Tonight the BBC 6 Music Festival begins in one of Glasgow’s most iconic venues in a sold out, but by no means packed King Tut’s.
Vic Galloway and BBC 6’s Tom Robinson compere the night and you can tell they are just as excited as the crowd to hear the bands and start the festival.
Coming from the band the Merylees, Rituals have changed their sound a lot and have now developed their own unique style.
From the moment they coolly walk on stage the band deliver a full on danceable attack with precise and tight drumming, over this the vocals go from being as rough as Iggy Pop to positively angelic without ever cracking the band’s ice cold demeanour; signed to Skeleton Key records this Edinburgh band is worth looking out for.
After a half hour break ST.MARTiiNS come to the stage, and out of all the acts tonight, these guys really dazzle and win over the crowd.
The lead singer, Katie’s classic sounding lead vocals seem to come from the golden age of alternative female vocalists like the Sundays, while still having a contemporary sound.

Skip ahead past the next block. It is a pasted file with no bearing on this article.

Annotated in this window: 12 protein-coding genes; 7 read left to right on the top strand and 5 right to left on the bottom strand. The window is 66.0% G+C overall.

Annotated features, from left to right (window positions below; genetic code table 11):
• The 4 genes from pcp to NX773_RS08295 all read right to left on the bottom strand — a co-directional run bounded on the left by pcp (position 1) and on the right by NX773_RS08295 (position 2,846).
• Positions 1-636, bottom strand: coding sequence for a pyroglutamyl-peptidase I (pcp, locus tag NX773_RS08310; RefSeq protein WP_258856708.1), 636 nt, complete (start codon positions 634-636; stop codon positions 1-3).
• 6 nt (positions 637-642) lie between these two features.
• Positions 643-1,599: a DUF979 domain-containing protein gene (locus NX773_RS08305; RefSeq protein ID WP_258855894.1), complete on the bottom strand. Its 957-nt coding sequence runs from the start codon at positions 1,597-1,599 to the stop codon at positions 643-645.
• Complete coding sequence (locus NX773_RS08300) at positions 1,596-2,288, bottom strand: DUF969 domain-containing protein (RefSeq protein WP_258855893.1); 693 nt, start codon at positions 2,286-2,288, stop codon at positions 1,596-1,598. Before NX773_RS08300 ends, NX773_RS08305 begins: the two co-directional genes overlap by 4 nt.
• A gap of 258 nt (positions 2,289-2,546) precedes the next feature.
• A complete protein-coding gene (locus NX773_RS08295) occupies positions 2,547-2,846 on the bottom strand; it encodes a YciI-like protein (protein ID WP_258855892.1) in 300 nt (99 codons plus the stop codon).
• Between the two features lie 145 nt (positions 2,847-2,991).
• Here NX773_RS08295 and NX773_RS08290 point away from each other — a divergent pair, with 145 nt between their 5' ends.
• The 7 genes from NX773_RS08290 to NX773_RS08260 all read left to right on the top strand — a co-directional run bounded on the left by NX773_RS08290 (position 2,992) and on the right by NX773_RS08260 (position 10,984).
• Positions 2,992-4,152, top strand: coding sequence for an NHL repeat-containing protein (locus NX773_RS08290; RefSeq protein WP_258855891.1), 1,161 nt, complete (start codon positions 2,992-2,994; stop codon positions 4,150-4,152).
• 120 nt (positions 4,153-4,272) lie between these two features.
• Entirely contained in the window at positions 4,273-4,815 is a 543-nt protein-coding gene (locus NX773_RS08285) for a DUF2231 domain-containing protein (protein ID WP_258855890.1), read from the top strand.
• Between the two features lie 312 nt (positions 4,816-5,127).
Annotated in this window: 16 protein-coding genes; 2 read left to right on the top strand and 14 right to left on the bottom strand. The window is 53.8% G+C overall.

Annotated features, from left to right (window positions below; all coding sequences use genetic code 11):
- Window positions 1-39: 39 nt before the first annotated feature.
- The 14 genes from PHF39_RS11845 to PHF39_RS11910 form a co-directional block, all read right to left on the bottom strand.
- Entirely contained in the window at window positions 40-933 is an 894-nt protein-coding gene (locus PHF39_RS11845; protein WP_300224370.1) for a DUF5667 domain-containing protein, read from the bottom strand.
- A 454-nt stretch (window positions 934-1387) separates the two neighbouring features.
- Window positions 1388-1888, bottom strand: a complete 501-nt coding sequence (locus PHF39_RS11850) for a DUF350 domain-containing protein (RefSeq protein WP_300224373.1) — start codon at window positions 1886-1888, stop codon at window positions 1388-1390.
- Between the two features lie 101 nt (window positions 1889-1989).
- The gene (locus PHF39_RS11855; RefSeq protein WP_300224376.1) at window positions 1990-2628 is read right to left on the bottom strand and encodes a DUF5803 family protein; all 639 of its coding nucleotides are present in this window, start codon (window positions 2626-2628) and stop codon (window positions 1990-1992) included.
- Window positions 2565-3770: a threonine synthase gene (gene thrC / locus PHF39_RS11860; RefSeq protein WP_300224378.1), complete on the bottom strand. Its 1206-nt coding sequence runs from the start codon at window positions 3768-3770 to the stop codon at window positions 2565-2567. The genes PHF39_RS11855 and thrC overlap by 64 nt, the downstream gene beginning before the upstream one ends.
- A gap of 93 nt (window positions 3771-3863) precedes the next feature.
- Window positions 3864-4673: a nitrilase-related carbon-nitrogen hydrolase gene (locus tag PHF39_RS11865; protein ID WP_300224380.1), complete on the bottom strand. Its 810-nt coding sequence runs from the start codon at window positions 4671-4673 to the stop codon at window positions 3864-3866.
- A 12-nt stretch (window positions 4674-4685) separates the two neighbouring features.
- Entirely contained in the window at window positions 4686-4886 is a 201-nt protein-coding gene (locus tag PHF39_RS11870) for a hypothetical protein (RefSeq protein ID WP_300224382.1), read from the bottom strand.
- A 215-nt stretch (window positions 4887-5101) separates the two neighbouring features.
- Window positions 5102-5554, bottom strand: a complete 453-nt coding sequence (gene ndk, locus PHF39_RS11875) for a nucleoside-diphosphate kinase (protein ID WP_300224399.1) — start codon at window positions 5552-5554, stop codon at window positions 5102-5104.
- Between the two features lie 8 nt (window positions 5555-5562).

The guitar, bass and keys all work together to create a sound that is at once familiar, genuine and relevant.
Tom Robinson wraps up their set by saying that ST.MARTiiNS is a band that in five years time we will be bragging about how we saw them in such a small venue at such an early stage, he could well be right.
JR Green is certainly the folksiest group performing tonight, the lead singer dressed in tweed and playing an acoustic guitar.
The duo’s up beat and uplifting pop songs are a change for the night, and their sing-a-long hooks and simple timpani percussion transform the crowd into a swaying mass.
Subtle and beautiful lyrics mark this band apart and will definitely attract new listeners after tonight’s performance.
There is no doubt who the majority of the audience is here to see, chants of “Pronto fucking Mama” are heard as soon as the last band begin, which must be a hassle for BBC who are recording the show live.
Pronto Mama is a brilliantly strange band, with odd introspective lyrics that are also perfect pop, excellent harmonies and a wide range of instruments being played.
The dynamic performance includes a clap along chorus by an enchanted crowd; alas tonight is only really a musical taster session for these guys, and with each band only playing for about 20-minutes, every one of these acts is worth coming back to for a bigger serving.
Words: Peter Johnstone